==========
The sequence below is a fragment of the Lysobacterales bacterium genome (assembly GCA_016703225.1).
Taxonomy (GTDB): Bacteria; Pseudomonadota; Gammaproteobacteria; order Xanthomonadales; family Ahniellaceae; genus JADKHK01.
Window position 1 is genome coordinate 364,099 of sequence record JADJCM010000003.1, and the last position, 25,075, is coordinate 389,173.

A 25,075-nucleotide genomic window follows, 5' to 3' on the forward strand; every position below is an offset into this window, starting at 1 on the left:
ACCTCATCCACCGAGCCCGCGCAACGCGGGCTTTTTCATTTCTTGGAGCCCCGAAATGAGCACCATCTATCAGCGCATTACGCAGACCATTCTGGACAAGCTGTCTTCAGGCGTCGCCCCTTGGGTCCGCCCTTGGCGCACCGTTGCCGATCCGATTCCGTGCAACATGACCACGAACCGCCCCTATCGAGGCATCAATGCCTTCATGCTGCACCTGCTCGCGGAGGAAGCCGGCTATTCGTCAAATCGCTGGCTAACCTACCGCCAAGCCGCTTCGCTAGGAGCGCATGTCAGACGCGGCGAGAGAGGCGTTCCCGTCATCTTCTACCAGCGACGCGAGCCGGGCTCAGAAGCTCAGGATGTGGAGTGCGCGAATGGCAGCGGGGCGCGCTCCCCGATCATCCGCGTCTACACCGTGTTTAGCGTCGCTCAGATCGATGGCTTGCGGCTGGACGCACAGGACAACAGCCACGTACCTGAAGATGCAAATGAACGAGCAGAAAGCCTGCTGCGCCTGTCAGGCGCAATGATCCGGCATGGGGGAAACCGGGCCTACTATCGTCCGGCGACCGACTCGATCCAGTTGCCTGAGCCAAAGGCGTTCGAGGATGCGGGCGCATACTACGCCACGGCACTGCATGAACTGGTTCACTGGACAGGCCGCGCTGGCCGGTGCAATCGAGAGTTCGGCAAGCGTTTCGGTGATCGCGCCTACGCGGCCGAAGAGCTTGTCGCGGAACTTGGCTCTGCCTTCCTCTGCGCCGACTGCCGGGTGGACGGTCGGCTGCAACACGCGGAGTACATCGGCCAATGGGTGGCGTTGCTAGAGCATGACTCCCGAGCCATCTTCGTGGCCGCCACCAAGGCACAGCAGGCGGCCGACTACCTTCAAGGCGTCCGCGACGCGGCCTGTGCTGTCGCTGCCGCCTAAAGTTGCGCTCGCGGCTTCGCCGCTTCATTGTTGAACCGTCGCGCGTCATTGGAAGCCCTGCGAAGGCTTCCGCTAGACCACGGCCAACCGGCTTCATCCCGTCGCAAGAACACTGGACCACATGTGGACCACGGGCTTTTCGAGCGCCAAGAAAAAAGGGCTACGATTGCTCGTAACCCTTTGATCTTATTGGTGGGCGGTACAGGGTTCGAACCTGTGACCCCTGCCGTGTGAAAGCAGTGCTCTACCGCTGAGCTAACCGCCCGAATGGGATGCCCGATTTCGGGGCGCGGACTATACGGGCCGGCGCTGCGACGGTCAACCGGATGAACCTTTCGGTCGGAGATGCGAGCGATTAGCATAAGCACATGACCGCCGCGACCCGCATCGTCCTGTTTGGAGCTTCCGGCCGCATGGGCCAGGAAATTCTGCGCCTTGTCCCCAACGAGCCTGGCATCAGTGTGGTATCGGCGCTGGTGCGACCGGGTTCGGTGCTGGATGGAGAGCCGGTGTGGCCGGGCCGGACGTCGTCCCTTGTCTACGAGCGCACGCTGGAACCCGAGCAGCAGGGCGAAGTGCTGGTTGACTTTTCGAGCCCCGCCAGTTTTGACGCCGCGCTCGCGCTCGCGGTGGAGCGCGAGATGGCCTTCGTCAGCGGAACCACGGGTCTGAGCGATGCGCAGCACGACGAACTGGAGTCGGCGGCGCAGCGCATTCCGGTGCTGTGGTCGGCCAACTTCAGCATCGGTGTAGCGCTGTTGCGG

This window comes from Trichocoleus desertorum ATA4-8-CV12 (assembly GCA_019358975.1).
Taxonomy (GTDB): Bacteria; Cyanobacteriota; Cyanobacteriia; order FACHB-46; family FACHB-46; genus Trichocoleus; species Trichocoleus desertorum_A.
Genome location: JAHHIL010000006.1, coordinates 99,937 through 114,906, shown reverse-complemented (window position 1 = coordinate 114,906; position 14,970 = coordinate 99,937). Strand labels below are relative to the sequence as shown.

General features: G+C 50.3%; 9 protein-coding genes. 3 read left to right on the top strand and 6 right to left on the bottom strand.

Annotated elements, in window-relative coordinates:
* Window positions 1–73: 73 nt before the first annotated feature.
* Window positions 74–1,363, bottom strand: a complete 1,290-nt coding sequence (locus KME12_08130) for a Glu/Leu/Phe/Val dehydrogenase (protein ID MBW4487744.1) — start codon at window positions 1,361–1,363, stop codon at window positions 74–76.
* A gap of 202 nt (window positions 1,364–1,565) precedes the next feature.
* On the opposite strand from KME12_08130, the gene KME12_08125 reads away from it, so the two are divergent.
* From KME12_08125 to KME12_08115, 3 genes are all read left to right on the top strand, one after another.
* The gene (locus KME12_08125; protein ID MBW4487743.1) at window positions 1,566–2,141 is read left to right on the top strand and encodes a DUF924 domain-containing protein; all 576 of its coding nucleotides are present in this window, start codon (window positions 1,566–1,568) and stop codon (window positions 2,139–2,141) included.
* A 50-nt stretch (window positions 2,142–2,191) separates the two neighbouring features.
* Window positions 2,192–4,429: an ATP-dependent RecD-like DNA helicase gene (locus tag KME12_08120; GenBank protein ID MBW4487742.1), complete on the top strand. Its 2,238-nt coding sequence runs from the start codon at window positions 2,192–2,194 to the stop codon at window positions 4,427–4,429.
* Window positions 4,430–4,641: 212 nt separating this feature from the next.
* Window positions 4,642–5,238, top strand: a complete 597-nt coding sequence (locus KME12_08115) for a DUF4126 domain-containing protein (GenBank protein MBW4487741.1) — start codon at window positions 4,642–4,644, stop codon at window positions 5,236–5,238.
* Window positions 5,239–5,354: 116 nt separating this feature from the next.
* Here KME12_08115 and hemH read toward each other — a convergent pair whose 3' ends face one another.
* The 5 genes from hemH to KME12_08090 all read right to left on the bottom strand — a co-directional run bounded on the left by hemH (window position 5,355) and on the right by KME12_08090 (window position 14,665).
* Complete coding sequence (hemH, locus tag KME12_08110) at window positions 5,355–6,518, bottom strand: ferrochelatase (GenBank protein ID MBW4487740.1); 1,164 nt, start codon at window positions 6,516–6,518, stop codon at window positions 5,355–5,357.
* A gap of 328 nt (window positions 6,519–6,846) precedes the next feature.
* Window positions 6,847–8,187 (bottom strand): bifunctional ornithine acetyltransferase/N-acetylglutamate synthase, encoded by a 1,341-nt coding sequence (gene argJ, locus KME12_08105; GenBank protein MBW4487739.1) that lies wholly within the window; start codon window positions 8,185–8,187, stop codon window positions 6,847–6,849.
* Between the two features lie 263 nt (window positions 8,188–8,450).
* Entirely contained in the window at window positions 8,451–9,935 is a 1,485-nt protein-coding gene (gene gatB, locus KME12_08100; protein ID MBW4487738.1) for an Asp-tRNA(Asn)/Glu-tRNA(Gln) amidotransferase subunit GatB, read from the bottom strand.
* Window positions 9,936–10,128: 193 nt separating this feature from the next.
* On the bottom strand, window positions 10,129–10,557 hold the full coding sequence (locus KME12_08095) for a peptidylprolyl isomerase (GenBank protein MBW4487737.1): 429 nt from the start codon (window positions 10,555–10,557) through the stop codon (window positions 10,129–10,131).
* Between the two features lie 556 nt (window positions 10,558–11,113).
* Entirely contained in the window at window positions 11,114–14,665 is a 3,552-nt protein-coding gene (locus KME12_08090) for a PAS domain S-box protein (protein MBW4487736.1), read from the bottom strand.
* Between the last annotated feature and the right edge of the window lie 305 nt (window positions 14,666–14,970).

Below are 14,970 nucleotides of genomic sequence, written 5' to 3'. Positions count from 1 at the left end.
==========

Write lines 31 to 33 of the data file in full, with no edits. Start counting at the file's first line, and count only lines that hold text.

* Between the two features lie 556 nt (window positions 10,558–11,113).
* Entirely contained in the window at window positions 11,114–14,665 is a 3,552-nt protein-coding gene (locus KME12_08090) for a PAS domain S-box protein (protein MBW4487736.1), read from the bottom strand.
* Between the last annotated feature and the right edge of the window lie 305 nt (window positions 14,666–14,970).